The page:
Banks, credit unions, and other financial institutions (FIs) are gearing up for continued changes in the way they interact and engage with banking customers in 2015. Banking is at an inflection point where full service, self-service, and assisted service are all used to meet—and hopefully exceed—customer expectations.
This inflection point offers opportunities for FIs to differentiate themselves with extraordinary customer service by leveraging technology without increasing their sales and operational costs.
Not only are bank customers’ and credit union members’ expectations for service heightened by their experiences in retailing – particularly omnichannel retailing with such firms as Apple and Nordstrom—but their increased use of mobile devices ups the ante tremendously for customer service.
While they continue to alter the number and configurations of their branches, many FIs are progressing from multichannel to omnichannel banking. This evolution involves reconfiguring branches with mini-branch, traditional, and flagship branch designs and channels systems that include a real-time, 360-degree view of customer transactions and behaviors.
For 2015, we at Mercator Advisory Group anticipate further strides toward an omnichannel banking environment. The evolution toward omnichannel banking is a logical extension of omnichannel retailing, where customers can experience a synchronized and coordinated experience no matter whether they are in a branch, store, or shopping online or with a smartphone.
We see FIs continuing to evaluate the number and type of branches needed in various markets, as well as the number and capabilities of tellers and branch personnel, reassess the fundamental role of these associates. As they reclassify these roles, a mix of sales and service training will be key to promoting cross- and up-sell opportunities and moving the needle on overall customer satisfaction, even while the volume of branch-based transactions continues to decline.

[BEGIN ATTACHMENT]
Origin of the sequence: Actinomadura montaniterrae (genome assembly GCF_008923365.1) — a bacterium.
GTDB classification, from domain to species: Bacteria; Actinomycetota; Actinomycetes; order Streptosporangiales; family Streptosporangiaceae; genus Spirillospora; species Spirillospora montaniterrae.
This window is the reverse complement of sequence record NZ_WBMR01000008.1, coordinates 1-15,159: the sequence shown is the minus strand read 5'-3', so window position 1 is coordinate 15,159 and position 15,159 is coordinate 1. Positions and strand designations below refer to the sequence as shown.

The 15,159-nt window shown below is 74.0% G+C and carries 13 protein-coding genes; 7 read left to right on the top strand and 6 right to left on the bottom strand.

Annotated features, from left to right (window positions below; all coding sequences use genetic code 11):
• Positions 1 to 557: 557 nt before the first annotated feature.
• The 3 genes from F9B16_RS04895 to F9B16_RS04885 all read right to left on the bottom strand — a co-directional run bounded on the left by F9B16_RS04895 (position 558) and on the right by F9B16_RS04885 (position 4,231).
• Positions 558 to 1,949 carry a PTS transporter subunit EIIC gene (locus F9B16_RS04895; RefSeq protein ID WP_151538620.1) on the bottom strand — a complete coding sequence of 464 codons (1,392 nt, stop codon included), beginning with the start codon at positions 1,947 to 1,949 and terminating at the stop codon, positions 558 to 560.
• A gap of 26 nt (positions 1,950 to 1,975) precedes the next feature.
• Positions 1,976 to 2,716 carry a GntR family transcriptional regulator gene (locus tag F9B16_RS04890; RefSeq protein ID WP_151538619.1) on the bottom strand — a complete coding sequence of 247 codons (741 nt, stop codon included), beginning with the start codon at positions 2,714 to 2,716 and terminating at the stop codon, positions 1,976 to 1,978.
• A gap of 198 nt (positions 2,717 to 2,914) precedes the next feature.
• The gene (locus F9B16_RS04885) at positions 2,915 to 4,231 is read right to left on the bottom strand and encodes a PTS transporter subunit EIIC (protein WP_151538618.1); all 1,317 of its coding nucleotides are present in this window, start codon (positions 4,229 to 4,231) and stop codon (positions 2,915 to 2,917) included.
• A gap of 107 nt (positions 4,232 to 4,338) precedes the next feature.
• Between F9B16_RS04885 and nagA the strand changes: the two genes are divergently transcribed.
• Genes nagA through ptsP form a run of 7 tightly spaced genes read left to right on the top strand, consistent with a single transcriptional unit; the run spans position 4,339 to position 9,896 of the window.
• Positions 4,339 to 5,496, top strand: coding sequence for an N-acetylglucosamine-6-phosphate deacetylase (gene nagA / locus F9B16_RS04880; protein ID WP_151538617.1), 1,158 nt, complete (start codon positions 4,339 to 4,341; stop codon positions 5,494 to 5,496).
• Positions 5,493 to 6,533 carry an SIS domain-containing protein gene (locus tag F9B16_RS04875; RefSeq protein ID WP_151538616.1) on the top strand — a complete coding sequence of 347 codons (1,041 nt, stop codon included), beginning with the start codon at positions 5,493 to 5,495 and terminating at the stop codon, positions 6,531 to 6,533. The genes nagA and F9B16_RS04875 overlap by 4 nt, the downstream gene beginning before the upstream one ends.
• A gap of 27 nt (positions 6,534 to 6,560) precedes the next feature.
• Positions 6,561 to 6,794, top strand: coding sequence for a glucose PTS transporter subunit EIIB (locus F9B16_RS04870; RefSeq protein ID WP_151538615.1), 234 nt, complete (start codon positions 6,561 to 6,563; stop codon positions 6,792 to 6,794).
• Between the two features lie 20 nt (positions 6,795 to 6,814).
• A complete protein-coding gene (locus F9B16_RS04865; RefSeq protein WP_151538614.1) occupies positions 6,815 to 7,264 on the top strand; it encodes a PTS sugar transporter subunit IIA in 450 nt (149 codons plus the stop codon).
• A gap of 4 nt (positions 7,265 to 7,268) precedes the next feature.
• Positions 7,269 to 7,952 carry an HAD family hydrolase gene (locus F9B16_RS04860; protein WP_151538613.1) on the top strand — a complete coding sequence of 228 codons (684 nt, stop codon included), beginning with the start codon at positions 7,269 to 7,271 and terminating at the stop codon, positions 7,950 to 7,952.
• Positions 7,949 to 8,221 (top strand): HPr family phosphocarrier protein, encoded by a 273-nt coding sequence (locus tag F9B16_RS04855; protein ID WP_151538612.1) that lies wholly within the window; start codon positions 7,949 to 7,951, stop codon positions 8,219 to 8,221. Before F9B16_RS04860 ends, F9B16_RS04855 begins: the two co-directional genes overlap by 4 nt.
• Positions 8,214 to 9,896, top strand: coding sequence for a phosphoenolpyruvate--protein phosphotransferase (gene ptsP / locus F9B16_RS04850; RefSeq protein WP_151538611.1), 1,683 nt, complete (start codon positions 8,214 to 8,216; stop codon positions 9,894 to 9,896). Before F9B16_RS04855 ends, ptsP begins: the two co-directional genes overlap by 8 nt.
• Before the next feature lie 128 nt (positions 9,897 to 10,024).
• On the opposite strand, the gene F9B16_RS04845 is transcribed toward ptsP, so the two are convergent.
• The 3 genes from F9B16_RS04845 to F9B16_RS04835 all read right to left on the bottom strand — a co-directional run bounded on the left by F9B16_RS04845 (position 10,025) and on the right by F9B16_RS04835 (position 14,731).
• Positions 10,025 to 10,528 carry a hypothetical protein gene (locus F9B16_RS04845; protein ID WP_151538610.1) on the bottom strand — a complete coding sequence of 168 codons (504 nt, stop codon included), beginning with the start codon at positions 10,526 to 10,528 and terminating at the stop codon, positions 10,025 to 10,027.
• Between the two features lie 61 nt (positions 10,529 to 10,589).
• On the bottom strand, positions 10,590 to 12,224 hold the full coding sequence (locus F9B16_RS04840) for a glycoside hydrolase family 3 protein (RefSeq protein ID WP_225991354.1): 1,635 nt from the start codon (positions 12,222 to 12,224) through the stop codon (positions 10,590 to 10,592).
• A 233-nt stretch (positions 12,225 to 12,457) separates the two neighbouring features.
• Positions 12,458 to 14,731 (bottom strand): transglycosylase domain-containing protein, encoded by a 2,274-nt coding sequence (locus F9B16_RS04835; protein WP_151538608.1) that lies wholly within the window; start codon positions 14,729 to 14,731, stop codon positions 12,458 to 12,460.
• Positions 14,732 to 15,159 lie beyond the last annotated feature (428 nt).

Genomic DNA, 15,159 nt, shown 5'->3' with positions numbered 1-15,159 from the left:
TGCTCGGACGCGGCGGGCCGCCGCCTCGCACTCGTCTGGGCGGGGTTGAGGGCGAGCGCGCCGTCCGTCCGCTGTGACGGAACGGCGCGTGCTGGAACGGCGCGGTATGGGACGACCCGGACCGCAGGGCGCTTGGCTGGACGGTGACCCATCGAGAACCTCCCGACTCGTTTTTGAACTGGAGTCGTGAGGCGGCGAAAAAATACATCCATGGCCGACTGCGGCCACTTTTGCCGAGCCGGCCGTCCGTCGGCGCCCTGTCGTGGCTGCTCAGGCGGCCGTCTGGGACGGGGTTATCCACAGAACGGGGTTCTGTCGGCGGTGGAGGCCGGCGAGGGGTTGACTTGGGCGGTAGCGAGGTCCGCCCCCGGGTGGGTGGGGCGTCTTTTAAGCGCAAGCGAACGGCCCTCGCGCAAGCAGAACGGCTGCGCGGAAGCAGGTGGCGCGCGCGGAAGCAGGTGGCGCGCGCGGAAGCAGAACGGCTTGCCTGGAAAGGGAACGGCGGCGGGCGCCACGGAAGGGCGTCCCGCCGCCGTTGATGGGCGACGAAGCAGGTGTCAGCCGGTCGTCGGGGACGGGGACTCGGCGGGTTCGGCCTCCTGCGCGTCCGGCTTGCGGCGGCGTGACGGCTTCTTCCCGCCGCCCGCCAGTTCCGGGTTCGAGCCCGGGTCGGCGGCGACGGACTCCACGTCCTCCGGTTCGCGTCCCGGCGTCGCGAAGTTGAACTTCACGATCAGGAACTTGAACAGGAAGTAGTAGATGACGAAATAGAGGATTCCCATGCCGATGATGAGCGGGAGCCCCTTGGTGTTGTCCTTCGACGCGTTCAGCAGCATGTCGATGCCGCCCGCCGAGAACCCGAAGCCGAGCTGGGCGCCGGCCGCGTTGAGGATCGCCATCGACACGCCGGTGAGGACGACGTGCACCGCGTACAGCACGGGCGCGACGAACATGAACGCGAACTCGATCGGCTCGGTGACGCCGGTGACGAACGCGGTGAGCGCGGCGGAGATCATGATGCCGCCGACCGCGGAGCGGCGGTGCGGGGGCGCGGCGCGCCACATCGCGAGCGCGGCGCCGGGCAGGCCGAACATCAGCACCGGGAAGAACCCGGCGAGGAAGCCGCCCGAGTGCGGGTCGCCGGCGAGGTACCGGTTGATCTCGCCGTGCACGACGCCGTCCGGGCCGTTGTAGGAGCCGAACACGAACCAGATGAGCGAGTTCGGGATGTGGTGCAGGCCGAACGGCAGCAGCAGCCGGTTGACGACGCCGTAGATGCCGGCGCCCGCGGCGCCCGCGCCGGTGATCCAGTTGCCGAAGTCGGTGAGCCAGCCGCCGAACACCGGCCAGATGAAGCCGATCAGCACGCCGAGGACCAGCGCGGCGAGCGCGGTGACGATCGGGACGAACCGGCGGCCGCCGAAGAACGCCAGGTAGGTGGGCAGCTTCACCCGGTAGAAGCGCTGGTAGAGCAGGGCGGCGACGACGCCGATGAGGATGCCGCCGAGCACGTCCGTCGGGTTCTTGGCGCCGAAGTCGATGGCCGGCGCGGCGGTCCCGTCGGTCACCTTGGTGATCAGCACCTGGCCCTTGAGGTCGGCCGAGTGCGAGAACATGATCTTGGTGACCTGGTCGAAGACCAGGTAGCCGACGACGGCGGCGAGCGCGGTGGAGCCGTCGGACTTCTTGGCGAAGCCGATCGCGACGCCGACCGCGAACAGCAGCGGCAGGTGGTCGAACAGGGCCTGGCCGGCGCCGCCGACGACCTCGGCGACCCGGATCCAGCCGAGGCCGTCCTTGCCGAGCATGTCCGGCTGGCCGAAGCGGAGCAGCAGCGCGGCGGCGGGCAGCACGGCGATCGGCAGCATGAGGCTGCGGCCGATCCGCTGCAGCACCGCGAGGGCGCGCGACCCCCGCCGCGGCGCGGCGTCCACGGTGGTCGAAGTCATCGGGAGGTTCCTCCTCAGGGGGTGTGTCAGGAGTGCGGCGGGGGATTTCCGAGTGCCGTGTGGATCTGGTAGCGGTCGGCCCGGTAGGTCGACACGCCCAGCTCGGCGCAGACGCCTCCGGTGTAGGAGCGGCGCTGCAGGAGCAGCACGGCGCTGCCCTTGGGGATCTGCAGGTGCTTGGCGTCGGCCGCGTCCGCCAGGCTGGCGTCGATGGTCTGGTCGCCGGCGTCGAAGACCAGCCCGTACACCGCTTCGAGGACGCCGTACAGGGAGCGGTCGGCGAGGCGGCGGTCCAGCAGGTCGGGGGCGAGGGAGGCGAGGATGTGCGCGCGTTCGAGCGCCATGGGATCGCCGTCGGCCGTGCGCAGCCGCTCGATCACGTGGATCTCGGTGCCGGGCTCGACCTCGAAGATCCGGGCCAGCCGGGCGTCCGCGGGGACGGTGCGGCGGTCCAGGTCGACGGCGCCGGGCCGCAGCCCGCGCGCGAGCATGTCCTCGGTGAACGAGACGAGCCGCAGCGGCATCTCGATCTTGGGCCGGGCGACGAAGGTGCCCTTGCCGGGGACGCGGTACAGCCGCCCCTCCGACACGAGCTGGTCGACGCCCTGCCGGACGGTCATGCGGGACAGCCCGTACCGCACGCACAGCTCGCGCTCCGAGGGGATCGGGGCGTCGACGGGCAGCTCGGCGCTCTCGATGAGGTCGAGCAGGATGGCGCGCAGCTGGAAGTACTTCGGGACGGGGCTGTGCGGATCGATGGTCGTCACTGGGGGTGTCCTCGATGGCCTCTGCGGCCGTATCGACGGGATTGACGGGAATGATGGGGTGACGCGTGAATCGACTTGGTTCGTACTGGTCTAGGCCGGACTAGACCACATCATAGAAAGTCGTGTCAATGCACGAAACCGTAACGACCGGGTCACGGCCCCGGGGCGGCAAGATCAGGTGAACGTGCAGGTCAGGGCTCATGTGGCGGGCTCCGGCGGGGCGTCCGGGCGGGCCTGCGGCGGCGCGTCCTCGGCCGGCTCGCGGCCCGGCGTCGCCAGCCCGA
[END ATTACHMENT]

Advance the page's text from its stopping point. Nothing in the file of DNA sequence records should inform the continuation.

We also anticipate further expansion of self-service banking to better serve customers and members by deploying more kiosks and tablets along with “intelligent deposit” ATMs and digital banking as desirable options for customers and members. We expect increasing convergence of ATMs and mobile banking with production versions of ATM “prestaging” of transactions (also known as cardless cash withdrawal or mobile cash access) and increased use of ATMs and mobile banking for P2P (person-to-person or peer-to-peer) funds transfers and other capabilities.
EMV ATM compliance will be top-of-mind for most FIs in 2015 as they wrestle with understanding various networks’ the timetables and technical requirements for compliance and try to understand the ramifications of their actions (or inactions). FIs must determine their course of action regarding the liability shifts being created by the networks and decide when and how they will incorporate solutions for deadlines pending for American Express, Discover, MasterCard, and Visa.
In many ways, we see 2015 as being the year of the customer. Some projects that were important but were unfunded or underfunded over the past few years are now moving forward, largely because of increased funding for critical, customer-centric projects. Many FIs are increasing spending for such initiatives because of the compelling business cases being made to woo new banking customers as part of a core strategy to deepen relationships and offer a truly outstanding customer experience.